The IT company Indra has developed an air space surveillance station whose environmental impact has been reduced to almost zero in the Galapagos islands (Ecuador), one of the areas with the strongest environmental laws in the world.
The new facilities are equipped with a secondary radar system located on the San Joaquín hill, in San Cristobal Island. UNESCO has designated the area as a World Heritage Site, to protect it from excessive human ecological footprint. Two centuries ago, the island’s flora and fauna diversity contributed to shape Darwin’s Theory of evolution.
Nowadays the archipelago is a National Park rigorously protected by Ecuador’s authorities. For this reason, Indra had to be careful in order to avoid damaging the environment. The company was extremely observant of the standards regarding electromagnetic issues as established by the International Civil Aviation Organization (ICAO). It also conducted a study of environmental impact prior to the works to obtain the license conferred by the country’s Ministry of the Environment and worked alongside the National Park’s technicians who supervised the works at all times.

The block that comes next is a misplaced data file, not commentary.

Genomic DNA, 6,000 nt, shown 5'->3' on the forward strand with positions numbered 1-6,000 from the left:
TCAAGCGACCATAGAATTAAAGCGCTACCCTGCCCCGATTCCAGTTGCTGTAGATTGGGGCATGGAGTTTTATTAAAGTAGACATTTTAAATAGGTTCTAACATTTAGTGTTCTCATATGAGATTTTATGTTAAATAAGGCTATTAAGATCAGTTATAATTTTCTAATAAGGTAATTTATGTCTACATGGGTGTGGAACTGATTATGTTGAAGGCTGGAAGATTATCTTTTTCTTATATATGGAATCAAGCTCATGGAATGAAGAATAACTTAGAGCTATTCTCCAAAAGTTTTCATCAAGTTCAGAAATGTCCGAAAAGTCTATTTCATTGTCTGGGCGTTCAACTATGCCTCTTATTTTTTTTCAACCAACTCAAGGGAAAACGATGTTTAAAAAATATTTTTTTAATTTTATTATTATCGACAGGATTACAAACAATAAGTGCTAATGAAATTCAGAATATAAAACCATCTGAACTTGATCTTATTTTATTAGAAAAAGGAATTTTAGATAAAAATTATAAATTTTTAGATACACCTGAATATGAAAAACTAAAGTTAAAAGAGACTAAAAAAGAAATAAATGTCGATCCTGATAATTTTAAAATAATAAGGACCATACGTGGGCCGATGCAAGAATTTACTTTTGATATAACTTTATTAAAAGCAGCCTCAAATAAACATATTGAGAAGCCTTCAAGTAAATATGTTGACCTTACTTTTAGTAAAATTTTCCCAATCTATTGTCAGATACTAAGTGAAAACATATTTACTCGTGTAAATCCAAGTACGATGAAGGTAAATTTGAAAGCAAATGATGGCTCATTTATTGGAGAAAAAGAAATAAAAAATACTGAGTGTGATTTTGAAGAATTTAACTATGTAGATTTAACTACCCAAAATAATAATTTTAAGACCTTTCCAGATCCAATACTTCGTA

That proved the way for Indra to meet all environmental requirements and overcame the added difficulty of the remoteness of the area, located at 621 miles off Ecuador’s mainland, which implies a significant amount of logistics obstacles. To deal with this, the company appointed a team of 12 people, most of them from Ecuador and others from the island itself.
The team worked for several months ensuring that accesses, materials, energy systems and equipment employed had a minimum impact on the environment. Even the colors used were chosen to make the station mimetize with the surrounding environment.
The area where the station is located is home to many species of birds, including the black neck stilt (tero), a bird that builds its nests n the ground. Therefore, practically all systems used in the project are aerial structures mounted on poles. The main radar is enclosed in a sphere so birds do not crash against it.
Ecuador’s Directorate General of Civil Aviation is now equipped with a new system to survey Galapagos’ air space whose air traffic management depended on radio communications that also supported aircrafts in their approach to San Cristobal and Baltra airports until now. It will also control the ocean corridor that joins the archipelago with mainland completing Ecuador’s control area.
The data collected through the radar system will be distributed via VSAT satellite terminals and through a microwave link so that airports in the island and the control centres in Guayaquil are able to supervise all the traffic.
The new station will undergo an annual environmental audit to make sure standards are being met.